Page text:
Pregnancy Complications Linked to Higher Stroke Risk for Women
MONDAY, May 22, 2023 (HealthDay News) -- Women who’ve had certain pregnancy complications have significantly higher odds for a stroke than women with uncomplicated pregnancies, new research shows.
Moreover, these strokes may occur at a relatively early age, according to investigators at the Smidt Heart Institute at Cedars-Sinai Medical Center in Los Angeles.
Also, compared to women with a single uncomplicated pregnancy, women who experienced complications in two or more pregnancies had twice the risk of stroke before age 45, the study authors noted.
In light of these findings, women and their doctors should talk about a history of pregnancy complications including gestational high blood pressure, preeclampsia or preterm birth, the researchers said.
“We understand from past studies in the U.S. that women have a greater risk of experiencing a stroke and a disproportionate burden of disability after a stroke than men,” said study co-author Dr. Natalie Bello, director of hypertension research in the Smidt Heart Institute.
“This study deepens our understanding of why women may be more greatly impacted by stroke risk and opens the door to more meaningful conversations about pregnancy history among patients and their clinicians,” Bello said in an institute news release.
One in five pregnancies in the United States is affected by an adverse pregnancy outcome, the researchers said in background notes.
A stroke is a medical emergency that happens when blood flow to the brain stops. It can affect your ability to move, speak, eat, drink, swallow and see clearly. A stroke can also impair your ability to think and remember, solve problems or control bodily functions.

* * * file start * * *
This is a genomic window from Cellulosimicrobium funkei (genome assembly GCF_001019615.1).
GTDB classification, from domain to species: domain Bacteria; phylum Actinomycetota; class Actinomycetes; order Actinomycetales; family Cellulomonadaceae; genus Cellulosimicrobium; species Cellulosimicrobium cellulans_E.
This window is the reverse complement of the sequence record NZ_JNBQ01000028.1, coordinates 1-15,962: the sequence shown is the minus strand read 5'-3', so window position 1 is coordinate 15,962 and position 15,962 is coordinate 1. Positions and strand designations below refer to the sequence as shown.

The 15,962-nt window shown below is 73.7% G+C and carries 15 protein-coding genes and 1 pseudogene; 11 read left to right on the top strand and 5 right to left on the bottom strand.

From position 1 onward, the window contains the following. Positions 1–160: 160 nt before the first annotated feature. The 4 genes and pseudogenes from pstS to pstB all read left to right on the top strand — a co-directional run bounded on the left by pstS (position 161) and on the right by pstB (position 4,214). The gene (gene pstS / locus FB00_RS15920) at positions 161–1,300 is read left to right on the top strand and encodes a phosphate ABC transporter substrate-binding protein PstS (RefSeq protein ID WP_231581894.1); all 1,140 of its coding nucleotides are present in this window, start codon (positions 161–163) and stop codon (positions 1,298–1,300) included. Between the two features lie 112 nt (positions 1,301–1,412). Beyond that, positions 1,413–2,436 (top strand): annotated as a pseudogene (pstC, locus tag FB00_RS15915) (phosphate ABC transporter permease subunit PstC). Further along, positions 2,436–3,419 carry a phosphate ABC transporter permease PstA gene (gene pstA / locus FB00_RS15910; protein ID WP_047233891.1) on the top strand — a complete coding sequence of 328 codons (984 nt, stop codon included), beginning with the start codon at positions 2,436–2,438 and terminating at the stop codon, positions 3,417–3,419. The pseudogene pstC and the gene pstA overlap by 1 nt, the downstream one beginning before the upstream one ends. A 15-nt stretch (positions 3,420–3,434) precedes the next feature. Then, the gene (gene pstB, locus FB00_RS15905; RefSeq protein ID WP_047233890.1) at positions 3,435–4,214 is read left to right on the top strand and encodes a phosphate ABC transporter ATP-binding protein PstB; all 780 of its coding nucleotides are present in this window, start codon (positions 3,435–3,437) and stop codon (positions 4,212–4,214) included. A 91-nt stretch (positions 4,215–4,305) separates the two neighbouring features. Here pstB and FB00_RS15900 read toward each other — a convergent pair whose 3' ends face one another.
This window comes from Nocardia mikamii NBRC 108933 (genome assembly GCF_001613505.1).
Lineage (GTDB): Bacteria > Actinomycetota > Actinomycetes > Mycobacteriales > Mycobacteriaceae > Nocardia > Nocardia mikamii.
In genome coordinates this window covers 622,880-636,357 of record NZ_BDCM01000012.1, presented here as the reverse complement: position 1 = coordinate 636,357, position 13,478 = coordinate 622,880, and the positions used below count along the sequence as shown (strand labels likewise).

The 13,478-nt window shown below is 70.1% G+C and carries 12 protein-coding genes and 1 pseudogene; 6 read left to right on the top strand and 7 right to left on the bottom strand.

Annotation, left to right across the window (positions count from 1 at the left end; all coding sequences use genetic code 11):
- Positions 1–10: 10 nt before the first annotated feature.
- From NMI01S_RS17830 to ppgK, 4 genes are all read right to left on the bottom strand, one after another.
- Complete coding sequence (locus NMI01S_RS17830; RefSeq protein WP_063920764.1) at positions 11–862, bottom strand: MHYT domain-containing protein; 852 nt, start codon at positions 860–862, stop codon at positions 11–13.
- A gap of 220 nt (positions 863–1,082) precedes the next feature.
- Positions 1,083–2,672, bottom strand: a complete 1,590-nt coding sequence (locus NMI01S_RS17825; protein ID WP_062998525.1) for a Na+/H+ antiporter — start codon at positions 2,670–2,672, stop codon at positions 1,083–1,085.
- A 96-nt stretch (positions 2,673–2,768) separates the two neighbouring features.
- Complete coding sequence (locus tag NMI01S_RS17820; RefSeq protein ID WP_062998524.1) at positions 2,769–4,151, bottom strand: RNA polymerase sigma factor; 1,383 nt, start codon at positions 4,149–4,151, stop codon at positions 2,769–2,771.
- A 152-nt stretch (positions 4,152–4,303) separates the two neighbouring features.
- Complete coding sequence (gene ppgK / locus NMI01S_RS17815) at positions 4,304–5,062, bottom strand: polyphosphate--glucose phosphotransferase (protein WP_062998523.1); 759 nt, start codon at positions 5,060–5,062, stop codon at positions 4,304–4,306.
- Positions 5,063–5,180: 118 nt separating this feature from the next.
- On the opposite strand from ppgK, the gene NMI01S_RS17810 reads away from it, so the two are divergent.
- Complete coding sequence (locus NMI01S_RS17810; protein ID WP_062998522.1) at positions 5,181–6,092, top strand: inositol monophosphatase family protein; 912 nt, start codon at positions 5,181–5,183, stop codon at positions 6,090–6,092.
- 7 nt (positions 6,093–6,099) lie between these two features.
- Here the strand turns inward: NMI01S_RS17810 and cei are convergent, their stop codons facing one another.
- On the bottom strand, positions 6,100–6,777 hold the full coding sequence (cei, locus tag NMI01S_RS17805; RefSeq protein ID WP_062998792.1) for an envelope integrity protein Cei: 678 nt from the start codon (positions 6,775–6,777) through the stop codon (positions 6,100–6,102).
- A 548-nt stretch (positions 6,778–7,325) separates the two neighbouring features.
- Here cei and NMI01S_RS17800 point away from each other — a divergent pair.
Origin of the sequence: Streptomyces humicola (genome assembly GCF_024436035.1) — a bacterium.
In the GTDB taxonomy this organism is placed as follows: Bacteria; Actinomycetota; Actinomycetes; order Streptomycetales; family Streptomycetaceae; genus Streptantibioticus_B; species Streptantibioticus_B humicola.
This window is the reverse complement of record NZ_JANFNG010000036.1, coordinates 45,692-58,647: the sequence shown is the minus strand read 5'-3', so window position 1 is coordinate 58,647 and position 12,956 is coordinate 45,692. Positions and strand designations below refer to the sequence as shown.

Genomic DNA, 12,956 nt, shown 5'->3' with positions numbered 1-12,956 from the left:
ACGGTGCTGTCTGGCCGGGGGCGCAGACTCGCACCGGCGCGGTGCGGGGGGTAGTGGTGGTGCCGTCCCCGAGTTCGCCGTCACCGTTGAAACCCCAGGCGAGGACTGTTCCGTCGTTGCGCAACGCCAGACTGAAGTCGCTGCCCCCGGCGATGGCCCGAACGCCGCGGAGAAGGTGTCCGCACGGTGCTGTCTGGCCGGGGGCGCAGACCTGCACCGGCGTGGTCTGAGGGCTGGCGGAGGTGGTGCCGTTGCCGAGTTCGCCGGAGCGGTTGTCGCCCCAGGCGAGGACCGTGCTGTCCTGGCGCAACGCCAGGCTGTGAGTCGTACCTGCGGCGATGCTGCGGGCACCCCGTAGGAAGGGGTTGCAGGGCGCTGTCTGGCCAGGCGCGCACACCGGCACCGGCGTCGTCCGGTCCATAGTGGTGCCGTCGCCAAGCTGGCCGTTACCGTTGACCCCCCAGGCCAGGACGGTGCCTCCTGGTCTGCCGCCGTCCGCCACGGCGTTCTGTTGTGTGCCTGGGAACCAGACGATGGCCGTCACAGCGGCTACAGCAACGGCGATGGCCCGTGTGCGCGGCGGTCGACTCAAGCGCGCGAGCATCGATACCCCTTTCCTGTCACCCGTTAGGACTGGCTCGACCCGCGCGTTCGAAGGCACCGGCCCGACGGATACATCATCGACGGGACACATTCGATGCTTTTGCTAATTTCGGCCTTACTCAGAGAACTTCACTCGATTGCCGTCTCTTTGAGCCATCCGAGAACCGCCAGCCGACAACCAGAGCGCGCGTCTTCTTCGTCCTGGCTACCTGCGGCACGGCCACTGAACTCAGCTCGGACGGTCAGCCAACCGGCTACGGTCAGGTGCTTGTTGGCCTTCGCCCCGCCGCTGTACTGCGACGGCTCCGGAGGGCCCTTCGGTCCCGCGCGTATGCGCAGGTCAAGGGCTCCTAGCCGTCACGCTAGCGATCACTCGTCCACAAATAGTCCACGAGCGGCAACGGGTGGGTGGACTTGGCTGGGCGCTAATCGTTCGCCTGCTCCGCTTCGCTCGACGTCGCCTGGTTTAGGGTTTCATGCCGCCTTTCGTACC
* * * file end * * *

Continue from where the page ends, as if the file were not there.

Lifestyle interventions such as a healthy diet and increased physical activity may reduce the risk of pregnancy-related complications, Bello said. Evidence also suggests using low-dose aspirin to prevent preeclampsia in women who have a greater risk.
For the study, the researchers used data from a Finnish health registry, including more than 144,000 women who gave birth sometime after 1969.
Among them, nearly 317,000 births were recorded.
The investigators found about 18% had at least one pregnancy with an adverse pregnancy outcome. About 3% of women experienced an adverse pregnancy outcome with two or more pregnancies.
Those who had pregnancy complications tended to have more health issues, such as obesity, high blood pressure, heart disease and migraine.
Among those who had a stroke, the stroke occurred at an earlier age, 52.6 years on average, in women who experienced two or more adverse pregnancy outcomes. This was compared to 54.8 years in women with one adverse pregnancy outcome and 58.3 years in those with uncomplicated pregnancies.
“Most notably, women with recurrent adverse pregnancy outcomes had more than twice the stroke risk before age 45,” Bello said. “This emphasizes the need for women to share their pregnancy history with their doctors, especially if they experience neurologic symptoms concerning for stroke or transient ischemic attack (TIA) that tends to resolve within minutes to hours.” A TIA is often referred to as a mini-stroke.
Bello would like to see a similar, more diverse study done in the United States.
“We also need future research to consider the impact of adding an adverse pregnancy outcome into stroke risk calculators. This may better help us risk stratify women and strategize how to apply prevention strategies like getting cholesterol and blood pressure under control,” she said.
The study results were published May 22 in the journal Stroke.
The U.S. National Institutes of Health has more on pregnancy complications.
SOURCE: Cedars-Sinai Medical Center, news release, May 22, 2023